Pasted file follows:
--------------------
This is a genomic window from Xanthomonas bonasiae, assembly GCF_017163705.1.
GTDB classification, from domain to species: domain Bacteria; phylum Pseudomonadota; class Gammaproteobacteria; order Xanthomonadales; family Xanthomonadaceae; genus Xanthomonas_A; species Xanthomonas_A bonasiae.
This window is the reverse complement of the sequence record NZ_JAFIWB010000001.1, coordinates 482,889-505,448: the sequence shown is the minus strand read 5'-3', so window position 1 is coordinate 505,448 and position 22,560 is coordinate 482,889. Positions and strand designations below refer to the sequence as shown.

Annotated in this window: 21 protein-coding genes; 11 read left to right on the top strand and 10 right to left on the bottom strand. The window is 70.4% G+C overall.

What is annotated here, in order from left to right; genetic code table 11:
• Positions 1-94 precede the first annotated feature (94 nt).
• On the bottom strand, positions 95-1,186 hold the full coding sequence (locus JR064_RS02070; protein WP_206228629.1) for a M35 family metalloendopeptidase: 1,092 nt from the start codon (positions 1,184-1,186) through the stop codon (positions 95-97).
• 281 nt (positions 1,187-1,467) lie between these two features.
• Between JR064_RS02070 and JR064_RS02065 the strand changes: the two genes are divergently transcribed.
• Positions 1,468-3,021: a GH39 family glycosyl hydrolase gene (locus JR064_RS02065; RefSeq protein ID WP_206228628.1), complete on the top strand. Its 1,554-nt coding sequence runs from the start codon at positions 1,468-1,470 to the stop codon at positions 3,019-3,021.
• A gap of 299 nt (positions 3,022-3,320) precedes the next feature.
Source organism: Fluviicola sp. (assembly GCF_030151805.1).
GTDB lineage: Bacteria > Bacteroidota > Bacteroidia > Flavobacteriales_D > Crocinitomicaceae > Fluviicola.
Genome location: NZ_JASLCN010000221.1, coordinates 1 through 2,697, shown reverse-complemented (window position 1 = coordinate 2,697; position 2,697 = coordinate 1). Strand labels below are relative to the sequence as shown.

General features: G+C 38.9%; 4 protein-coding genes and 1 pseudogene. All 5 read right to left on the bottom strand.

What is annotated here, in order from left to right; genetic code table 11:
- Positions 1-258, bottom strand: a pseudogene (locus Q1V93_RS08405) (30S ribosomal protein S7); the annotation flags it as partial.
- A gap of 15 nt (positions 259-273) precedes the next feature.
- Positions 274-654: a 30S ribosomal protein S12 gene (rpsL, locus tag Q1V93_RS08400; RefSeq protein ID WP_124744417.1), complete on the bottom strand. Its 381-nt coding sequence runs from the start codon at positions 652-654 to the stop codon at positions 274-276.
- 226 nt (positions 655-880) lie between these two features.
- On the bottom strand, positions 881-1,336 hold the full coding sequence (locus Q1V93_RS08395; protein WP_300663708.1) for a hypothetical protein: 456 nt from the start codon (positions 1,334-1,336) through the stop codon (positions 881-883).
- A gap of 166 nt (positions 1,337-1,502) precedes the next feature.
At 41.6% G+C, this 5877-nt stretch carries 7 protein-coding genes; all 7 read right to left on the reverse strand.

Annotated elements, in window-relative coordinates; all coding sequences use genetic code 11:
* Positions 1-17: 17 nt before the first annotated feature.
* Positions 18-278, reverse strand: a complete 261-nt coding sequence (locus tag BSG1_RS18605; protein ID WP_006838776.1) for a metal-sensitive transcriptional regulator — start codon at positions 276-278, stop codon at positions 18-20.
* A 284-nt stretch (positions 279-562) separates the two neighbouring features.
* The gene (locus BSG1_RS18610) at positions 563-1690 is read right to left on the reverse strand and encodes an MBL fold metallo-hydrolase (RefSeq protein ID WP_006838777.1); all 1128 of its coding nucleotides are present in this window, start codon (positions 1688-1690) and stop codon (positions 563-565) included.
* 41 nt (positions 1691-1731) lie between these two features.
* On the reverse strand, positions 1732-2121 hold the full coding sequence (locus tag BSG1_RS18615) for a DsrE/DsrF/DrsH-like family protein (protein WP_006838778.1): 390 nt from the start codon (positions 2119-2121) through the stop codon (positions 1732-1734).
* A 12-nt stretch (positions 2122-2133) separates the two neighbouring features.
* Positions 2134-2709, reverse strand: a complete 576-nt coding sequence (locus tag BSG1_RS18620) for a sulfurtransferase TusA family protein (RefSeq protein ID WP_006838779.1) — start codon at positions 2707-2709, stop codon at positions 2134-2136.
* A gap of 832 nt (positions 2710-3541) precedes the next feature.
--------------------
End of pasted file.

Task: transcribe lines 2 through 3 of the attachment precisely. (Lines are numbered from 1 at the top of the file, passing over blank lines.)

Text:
GTDB classification, from domain to species: domain Bacteria; phylum Pseudomonadota; class Gammaproteobacteria; order Xanthomonadales; family Xanthomonadaceae; genus Xanthomonas_A; species Xanthomonas_A bonasiae.
This window is the reverse complement of the sequence record NZ_JAFIWB010000001.1, coordinates 482,889-505,448: the sequence shown is the minus strand read 5'-3', so window position 1 is coordinate 505,448 and position 22,560 is coordinate 482,889. Positions and strand designations below refer to the sequence as shown.